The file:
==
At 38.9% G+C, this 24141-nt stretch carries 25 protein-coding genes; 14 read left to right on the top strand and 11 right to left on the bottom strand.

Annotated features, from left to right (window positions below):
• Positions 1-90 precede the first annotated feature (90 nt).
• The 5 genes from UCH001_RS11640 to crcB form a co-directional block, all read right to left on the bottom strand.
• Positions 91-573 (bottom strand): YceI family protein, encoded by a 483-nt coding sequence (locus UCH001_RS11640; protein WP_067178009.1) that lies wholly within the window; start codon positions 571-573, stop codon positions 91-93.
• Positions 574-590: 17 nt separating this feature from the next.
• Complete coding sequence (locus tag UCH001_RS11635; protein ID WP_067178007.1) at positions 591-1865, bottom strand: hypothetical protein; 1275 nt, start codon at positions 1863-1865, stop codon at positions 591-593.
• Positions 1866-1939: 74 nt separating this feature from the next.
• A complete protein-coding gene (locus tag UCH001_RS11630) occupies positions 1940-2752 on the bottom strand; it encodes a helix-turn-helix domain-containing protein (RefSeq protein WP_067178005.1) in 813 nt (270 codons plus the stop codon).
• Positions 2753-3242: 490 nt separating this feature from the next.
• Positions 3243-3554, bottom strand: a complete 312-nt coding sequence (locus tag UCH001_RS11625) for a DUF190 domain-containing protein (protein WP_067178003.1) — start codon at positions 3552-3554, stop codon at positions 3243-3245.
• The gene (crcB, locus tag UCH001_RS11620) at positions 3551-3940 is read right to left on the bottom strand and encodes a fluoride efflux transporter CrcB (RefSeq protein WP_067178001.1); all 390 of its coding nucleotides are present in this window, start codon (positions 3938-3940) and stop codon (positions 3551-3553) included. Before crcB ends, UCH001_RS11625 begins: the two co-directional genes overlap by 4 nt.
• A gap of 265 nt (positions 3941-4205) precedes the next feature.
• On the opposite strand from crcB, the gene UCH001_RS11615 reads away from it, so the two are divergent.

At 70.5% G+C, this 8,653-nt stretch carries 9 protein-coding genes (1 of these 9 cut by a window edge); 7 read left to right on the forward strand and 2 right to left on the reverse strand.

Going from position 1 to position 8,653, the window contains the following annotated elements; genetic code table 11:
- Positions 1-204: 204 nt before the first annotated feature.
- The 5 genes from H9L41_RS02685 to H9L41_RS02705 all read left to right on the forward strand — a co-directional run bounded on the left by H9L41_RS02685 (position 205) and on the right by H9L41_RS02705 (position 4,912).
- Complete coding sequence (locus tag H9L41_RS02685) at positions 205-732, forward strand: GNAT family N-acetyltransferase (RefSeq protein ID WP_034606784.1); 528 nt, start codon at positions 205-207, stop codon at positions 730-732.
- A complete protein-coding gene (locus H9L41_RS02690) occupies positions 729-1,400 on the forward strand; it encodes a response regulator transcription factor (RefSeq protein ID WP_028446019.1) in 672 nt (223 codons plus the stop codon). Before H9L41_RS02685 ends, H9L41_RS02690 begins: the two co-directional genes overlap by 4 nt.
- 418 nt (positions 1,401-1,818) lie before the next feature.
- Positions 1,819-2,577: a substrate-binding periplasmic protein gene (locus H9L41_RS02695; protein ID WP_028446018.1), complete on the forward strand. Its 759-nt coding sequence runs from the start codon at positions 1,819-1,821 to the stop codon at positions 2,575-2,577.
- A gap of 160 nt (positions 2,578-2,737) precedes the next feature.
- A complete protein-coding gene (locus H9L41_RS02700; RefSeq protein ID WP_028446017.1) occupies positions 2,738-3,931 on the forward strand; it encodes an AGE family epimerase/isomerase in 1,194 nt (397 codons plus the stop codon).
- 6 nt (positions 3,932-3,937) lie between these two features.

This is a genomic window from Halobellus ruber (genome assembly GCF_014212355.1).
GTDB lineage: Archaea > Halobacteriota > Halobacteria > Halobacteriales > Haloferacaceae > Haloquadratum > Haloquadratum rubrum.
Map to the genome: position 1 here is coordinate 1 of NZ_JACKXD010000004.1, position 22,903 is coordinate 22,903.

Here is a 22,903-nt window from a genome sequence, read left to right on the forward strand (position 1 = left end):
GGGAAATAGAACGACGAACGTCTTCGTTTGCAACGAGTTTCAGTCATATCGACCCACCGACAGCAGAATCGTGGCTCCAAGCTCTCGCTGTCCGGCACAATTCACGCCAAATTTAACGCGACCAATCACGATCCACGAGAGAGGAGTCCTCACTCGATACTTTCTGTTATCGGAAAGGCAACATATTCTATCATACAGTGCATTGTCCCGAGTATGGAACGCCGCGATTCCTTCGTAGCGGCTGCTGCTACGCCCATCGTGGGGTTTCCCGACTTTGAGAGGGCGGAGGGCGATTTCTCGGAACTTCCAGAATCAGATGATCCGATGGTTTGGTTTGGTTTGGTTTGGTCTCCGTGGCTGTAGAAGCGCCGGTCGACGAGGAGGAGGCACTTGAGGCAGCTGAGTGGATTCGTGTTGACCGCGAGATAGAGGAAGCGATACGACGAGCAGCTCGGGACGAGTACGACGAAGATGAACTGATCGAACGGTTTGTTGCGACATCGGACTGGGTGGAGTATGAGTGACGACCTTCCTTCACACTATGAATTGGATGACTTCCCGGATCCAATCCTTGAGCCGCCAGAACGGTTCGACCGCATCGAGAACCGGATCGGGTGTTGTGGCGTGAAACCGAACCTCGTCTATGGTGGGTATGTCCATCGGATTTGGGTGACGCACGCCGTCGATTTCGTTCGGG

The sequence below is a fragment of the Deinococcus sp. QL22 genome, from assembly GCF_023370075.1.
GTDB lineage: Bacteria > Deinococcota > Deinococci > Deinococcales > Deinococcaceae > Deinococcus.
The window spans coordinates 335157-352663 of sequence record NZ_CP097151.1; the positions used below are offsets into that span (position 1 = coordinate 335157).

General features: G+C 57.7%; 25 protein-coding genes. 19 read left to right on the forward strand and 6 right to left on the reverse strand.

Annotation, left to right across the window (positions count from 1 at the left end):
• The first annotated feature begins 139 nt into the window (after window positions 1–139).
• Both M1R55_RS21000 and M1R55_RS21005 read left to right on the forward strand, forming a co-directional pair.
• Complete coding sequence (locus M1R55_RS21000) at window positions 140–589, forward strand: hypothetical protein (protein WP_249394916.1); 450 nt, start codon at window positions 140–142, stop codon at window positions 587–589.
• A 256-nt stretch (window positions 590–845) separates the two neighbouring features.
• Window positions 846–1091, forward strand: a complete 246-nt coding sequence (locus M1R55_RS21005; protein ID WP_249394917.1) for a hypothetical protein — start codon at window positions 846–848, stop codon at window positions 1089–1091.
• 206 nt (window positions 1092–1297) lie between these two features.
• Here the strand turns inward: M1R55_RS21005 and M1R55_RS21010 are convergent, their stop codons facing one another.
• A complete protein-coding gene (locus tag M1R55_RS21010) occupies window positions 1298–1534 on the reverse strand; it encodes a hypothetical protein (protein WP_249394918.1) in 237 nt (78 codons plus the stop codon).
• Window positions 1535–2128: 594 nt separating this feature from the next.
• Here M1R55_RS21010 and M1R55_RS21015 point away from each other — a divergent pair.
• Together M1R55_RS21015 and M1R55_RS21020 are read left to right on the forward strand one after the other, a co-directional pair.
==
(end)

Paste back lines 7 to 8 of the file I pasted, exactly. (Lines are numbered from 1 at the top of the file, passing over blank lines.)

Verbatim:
• Complete coding sequence (locus tag UCH001_RS11635; protein ID WP_067178007.1) at positions 591-1865, bottom strand: hypothetical protein; 1275 nt, start codon at positions 1863-1865, stop codon at positions 591-593.
• Positions 1866-1939: 74 nt separating this feature from the next.